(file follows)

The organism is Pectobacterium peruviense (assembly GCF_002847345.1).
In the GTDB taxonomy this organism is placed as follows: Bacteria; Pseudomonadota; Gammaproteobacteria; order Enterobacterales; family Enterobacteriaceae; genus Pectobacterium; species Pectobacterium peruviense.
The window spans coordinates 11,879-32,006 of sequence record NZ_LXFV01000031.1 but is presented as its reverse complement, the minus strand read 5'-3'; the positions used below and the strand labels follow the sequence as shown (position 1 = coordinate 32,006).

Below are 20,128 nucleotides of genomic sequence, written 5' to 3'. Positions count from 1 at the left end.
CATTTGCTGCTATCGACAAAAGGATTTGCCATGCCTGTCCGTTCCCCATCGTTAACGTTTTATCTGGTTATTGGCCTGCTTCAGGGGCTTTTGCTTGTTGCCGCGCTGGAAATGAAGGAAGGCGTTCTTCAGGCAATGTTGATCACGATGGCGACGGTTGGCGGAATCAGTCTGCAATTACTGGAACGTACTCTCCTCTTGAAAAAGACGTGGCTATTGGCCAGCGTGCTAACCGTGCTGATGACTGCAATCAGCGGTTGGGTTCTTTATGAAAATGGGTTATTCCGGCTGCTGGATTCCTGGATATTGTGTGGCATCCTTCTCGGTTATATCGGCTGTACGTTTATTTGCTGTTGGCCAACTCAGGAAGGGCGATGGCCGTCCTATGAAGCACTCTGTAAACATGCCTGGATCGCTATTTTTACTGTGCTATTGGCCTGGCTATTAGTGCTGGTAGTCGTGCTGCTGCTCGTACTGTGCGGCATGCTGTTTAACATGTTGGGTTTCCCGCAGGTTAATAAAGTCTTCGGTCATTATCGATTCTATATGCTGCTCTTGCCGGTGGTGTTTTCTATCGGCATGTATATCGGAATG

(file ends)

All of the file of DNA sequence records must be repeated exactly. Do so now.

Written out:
The organism is Pectobacterium peruviense (assembly GCF_002847345.1).
In the GTDB taxonomy this organism is placed as follows: Bacteria; Pseudomonadota; Gammaproteobacteria; order Enterobacterales; family Enterobacteriaceae; genus Pectobacterium; species Pectobacterium peruviense.
The window spans coordinates 11,879-32,006 of sequence record NZ_LXFV01000031.1 but is presented as its reverse complement, the minus strand read 5'-3'; the positions used below and the strand labels follow the sequence as shown (position 1 = coordinate 32,006).

Below are 20,128 nucleotides of genomic sequence, written 5' to 3'. Positions count from 1 at the left end.
CATTTGCTGCTATCGACAAAAGGATTTGCCATGCCTGTCCGTTCCCCATCGTTAACGTTTTATCTGGTTATTGGCCTGCTTCAGGGGCTTTTGCTTGTTGCCGCGCTGGAAATGAAGGAAGGCGTTCTTCAGGCAATGTTGATCACGATGGCGACGGTTGGCGGAATCAGTCTGCAATTACTGGAACGTACTCTCCTCTTGAAAAAGACGTGGCTATTGGCCAGCGTGCTAACCGTGCTGATGACTGCAATCAGCGGTTGGGTTCTTTATGAAAATGGGTTATTCCGGCTGCTGGATTCCTGGATATTGTGTGGCATCCTTCTCGGTTATATCGGCTGTACGTTTATTTGCTGTTGGCCAACTCAGGAAGGGCGATGGCCGTCCTATGAAGCACTCTGTAAACATGCCTGGATCGCTATTTTTACTGTGCTATTGGCCTGGCTATTAGTGCTGGTAGTCGTGCTGCTGCTCGTACTGTGCGGCATGCTGTTTAACATGTTGGGTTTCCCGCAGGTTAATAAAGTCTTCGGTCATTATCGATTCTATATGCTGCTCTTGCCGGTGGTGTTTTCTATCGGCATGTATATCGGAATG